Sophisticated models will let you get even more creative. Ever wanted to sample your dog’s bark into a new pop hit? With built in or optional microphone accessories, the electric keyboard will allow you to do just that. In contrast, most digital pianos will have limited effects and their sound options are mostly limited to switching between the basic tones such as traditional, harpsichord or electronic piano.

Ease of Use and Portability​

When comparing digital pianos vs keyboards in order to decide which is right for you, you should also consider how, what and where you’ll be using your instrument. Electronic keyboards were developed for their ease of use and portability and are significantly lighter than an electronic piano, tending to weigh in the 20 lb or less range. Electronic pianos with their more realistic keys and bulkier body are heavier and can weigh in at up to 75lbs on the more elaborate models.

Keyboards are also designed to be placed on top of a variety of desks, tables, laps or any other reasonably flat surface. Digital pianos, with their weight, design and larger size, tend to need their own special stands (which are usually sold separately, of course).

piano to keyboard

Another impact of the size and weight difference of a keyboard vs a digital piano is the number of keys. Generally, you’re only going to find keyboards in 61 and 49 key models, which may limit your ability to play more complicated pieces of music. Pianos can be found with 61, 76 or the traditional full sized 88-key versions, which increases the weight and lessens the overall portability

Price and Value​

​Last but not least in the great keyboard vs digital piano debate, we need to talk impact on your pocketbook. As you might guess, the lighter, mostly plastic and more compact electronic keyboards carry a similarly lighter price tag. While DJ and professional models at your typical chain music store top out around $750, you can usually find a good deal or a perfectly functional basic keyboard, including all the bells and whistles, for about $250-$400.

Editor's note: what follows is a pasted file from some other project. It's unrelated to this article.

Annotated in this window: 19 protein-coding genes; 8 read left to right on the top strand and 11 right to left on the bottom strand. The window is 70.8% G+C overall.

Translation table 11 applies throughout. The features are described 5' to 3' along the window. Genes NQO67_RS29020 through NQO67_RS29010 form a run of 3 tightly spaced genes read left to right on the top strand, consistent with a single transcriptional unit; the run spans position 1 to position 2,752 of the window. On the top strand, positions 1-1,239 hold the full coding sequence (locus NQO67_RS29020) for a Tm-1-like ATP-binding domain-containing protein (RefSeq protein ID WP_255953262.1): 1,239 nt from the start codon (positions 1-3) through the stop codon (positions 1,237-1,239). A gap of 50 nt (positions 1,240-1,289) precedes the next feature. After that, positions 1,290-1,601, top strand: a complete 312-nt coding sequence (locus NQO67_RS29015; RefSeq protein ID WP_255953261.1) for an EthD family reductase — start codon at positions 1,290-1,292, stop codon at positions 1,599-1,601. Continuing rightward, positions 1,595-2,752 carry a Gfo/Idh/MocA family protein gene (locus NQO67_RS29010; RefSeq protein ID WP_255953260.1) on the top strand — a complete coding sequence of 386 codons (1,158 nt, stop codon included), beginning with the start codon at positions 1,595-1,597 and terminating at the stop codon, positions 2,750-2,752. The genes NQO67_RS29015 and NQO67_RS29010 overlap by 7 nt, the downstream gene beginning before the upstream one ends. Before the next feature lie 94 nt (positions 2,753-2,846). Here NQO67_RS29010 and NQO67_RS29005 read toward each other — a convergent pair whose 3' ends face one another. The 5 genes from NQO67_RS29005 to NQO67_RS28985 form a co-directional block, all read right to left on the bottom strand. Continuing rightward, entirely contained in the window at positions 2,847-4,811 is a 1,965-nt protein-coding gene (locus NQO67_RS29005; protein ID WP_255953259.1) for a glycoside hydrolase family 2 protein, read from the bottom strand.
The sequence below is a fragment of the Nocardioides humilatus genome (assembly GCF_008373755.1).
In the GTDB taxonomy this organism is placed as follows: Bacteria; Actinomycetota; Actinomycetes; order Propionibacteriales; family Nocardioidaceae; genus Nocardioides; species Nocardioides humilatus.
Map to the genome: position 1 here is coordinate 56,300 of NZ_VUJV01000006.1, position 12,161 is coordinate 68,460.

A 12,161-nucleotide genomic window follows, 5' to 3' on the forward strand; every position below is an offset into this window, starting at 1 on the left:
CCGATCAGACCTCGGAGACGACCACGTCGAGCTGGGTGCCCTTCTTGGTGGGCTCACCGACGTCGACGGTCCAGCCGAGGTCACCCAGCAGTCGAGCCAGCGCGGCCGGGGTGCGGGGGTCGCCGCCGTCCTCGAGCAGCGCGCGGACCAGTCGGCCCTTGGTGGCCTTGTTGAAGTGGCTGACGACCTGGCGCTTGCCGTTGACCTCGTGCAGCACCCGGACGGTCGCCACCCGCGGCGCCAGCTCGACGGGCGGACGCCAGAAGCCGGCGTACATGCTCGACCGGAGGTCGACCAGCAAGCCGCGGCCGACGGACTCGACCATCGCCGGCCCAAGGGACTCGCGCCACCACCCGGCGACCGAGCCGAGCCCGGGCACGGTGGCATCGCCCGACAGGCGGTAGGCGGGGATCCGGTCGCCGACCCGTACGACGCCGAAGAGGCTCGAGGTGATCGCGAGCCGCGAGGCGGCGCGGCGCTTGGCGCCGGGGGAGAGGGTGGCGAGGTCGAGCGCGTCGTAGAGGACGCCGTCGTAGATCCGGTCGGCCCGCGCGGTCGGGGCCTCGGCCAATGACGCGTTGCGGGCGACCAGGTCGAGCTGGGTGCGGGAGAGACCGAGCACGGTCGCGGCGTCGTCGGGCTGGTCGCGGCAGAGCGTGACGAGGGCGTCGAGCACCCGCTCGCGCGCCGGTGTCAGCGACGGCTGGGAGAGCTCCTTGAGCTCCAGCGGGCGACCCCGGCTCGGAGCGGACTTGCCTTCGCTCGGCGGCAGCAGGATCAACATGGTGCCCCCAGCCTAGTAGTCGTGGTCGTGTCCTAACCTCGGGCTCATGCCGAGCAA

You can find an entry level digital piano for about the same $350 price tag, but for best tone and key action you’re probably looking closer to $500 - $1000. Since digital pianos were built to mimic the real deal, you can also find professional geared versions with price tags in the several thousands of dollars range. I don’t know about you, but at that point I’d probably just pay the mover.

Overall Considerations​

So who wins the war of electric piano vs keyboard? They both have their plusses and minuses. If you’re looking for something that’s portable, less expensive and that you can pound out all kinds of crazy electronic sound effects and beats on, the electronic keyboard is probably going to fit your style.

If you either learned on a traditional piano or are taking piano lessons for that future career as a concert pianist, the digital piano is the winner for more closely mimicking the touch and tone of the real deal, but you’re going to pay more for authenticity. Either way you’ll have just a little more music in your life and that’s a choice you can never go wrong with!​